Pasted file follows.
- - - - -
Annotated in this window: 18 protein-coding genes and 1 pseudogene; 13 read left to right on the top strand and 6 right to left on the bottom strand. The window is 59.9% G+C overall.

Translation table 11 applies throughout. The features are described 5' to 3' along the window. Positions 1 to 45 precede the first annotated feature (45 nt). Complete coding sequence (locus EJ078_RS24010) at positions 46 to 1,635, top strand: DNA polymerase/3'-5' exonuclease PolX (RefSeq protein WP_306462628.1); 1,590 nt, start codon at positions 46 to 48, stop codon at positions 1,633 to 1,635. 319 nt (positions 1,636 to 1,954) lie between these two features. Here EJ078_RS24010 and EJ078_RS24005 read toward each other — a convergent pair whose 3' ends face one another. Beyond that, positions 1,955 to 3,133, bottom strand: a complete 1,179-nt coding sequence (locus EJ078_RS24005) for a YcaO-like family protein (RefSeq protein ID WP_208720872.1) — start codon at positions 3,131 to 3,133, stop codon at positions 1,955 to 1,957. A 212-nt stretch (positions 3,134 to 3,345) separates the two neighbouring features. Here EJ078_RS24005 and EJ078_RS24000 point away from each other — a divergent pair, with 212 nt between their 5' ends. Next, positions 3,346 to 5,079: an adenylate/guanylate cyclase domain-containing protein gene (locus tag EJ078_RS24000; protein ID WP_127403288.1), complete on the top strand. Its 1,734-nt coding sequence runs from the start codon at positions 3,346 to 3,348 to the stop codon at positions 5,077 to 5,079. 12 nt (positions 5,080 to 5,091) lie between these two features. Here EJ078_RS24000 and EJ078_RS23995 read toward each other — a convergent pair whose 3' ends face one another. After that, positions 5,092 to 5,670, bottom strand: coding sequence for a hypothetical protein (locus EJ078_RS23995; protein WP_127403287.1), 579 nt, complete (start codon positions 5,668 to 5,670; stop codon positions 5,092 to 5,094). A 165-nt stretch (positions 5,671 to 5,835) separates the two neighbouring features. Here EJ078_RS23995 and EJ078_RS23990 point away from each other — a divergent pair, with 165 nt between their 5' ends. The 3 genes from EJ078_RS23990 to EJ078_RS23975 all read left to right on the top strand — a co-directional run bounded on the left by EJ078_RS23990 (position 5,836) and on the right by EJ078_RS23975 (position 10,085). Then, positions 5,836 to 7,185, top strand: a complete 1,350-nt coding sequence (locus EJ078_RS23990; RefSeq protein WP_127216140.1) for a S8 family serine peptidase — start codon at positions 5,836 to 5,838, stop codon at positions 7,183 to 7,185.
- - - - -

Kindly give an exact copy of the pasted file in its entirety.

Annotated in this window: 18 protein-coding genes and 1 pseudogene; 13 read left to right on the top strand and 6 right to left on the bottom strand. The window is 59.9% G+C overall.

Translation table 11 applies throughout. The features are described 5' to 3' along the window. Positions 1 to 45 precede the first annotated feature (45 nt). Complete coding sequence (locus EJ078_RS24010) at positions 46 to 1,635, top strand: DNA polymerase/3'-5' exonuclease PolX (RefSeq protein WP_306462628.1); 1,590 nt, start codon at positions 46 to 48, stop codon at positions 1,633 to 1,635. 319 nt (positions 1,636 to 1,954) lie between these two features. Here EJ078_RS24010 and EJ078_RS24005 read toward each other — a convergent pair whose 3' ends face one another. Beyond that, positions 1,955 to 3,133, bottom strand: a complete 1,179-nt coding sequence (locus EJ078_RS24005) for a YcaO-like family protein (RefSeq protein ID WP_208720872.1) — start codon at positions 3,131 to 3,133, stop codon at positions 1,955 to 1,957. A 212-nt stretch (positions 3,134 to 3,345) separates the two neighbouring features. Here EJ078_RS24005 and EJ078_RS24000 point away from each other — a divergent pair, with 212 nt between their 5' ends. Next, positions 3,346 to 5,079: an adenylate/guanylate cyclase domain-containing protein gene (locus tag EJ078_RS24000; protein ID WP_127403288.1), complete on the top strand. Its 1,734-nt coding sequence runs from the start codon at positions 3,346 to 3,348 to the stop codon at positions 5,077 to 5,079. 12 nt (positions 5,080 to 5,091) lie between these two features. Here EJ078_RS24000 and EJ078_RS23995 read toward each other — a convergent pair whose 3' ends face one another. After that, positions 5,092 to 5,670, bottom strand: coding sequence for a hypothetical protein (locus EJ078_RS23995; protein WP_127403287.1), 579 nt, complete (start codon positions 5,668 to 5,670; stop codon positions 5,092 to 5,094). A 165-nt stretch (positions 5,671 to 5,835) separates the two neighbouring features. Here EJ078_RS23995 and EJ078_RS23990 point away from each other — a divergent pair, with 165 nt between their 5' ends. The 3 genes from EJ078_RS23990 to EJ078_RS23975 all read left to right on the top strand — a co-directional run bounded on the left by EJ078_RS23990 (position 5,836) and on the right by EJ078_RS23975 (position 10,085). Then, positions 5,836 to 7,185, top strand: a complete 1,350-nt coding sequence (locus EJ078_RS23990; RefSeq protein WP_127216140.1) for a S8 family serine peptidase — start codon at positions 5,836 to 5,838, stop codon at positions 7,183 to 7,185.